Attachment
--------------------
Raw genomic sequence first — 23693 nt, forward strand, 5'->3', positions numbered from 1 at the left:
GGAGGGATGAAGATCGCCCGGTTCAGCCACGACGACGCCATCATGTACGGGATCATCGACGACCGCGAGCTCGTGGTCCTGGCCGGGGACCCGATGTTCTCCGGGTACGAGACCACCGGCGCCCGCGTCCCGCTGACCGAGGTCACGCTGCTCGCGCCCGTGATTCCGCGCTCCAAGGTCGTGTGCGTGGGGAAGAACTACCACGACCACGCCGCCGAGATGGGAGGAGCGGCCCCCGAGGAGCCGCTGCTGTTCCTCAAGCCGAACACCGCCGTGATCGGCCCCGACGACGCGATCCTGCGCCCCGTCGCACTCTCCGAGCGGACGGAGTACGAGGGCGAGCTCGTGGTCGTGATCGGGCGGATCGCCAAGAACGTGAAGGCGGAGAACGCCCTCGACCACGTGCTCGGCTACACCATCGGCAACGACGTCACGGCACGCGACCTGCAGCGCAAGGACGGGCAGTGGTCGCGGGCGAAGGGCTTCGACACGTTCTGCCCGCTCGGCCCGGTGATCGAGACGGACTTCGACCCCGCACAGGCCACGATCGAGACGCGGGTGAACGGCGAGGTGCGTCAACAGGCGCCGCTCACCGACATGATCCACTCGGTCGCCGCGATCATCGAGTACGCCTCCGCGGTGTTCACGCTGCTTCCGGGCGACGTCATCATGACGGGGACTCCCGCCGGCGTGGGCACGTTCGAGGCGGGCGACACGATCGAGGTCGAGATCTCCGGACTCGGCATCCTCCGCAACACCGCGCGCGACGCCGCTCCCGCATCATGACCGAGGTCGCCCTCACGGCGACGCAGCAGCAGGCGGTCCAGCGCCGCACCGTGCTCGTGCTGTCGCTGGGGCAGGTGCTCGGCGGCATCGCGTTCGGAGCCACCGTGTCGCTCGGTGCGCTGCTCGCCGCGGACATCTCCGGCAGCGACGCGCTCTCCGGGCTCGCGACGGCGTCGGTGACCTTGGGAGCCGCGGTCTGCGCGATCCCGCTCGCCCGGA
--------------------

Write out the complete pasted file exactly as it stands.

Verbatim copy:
Raw genomic sequence first — 23693 nt, forward strand, 5'->3', positions numbered from 1 at the left:
GGAGGGATGAAGATCGCCCGGTTCAGCCACGACGACGCCATCATGTACGGGATCATCGACGACCGCGAGCTCGTGGTCCTGGCCGGGGACCCGATGTTCTCCGGGTACGAGACCACCGGCGCCCGCGTCCCGCTGACCGAGGTCACGCTGCTCGCGCCCGTGATTCCGCGCTCCAAGGTCGTGTGCGTGGGGAAGAACTACCACGACCACGCCGCCGAGATGGGAGGAGCGGCCCCCGAGGAGCCGCTGCTGTTCCTCAAGCCGAACACCGCCGTGATCGGCCCCGACGACGCGATCCTGCGCCCCGTCGCACTCTCCGAGCGGACGGAGTACGAGGGCGAGCTCGTGGTCGTGATCGGGCGGATCGCCAAGAACGTGAAGGCGGAGAACGCCCTCGACCACGTGCTCGGCTACACCATCGGCAACGACGTCACGGCACGCGACCTGCAGCGCAAGGACGGGCAGTGGTCGCGGGCGAAGGGCTTCGACACGTTCTGCCCGCTCGGCCCGGTGATCGAGACGGACTTCGACCCCGCACAGGCCACGATCGAGACGCGGGTGAACGGCGAGGTGCGTCAACAGGCGCCGCTCACCGACATGATCCACTCGGTCGCCGCGATCATCGAGTACGCCTCCGCGGTGTTCACGCTGCTTCCGGGCGACGTCATCATGACGGGGACTCCCGCCGGCGTGGGCACGTTCGAGGCGGGCGACACGATCGAGGTCGAGATCTCCGGACTCGGCATCCTCCGCAACACCGCGCGCGACGCCGCTCCCGCATCATGACCGAGGTCGCCCTCACGGCGACGCAGCAGCAGGCGGTCCAGCGCCGCACCGTGCTCGTGCTGTCGCTGGGGCAGGTGCTCGGCGGCATCGCGTTCGGAGCCACCGTGTCGCTCGGTGCGCTGCTCGCCGCGGACATCTCCGGCAGCGACGCGCTCTCCGGGCTCGCGACGGCGTCGGTGACCTTGGGAGCCGCGGTCTGCGCGATCCCGCTCGCCCGGA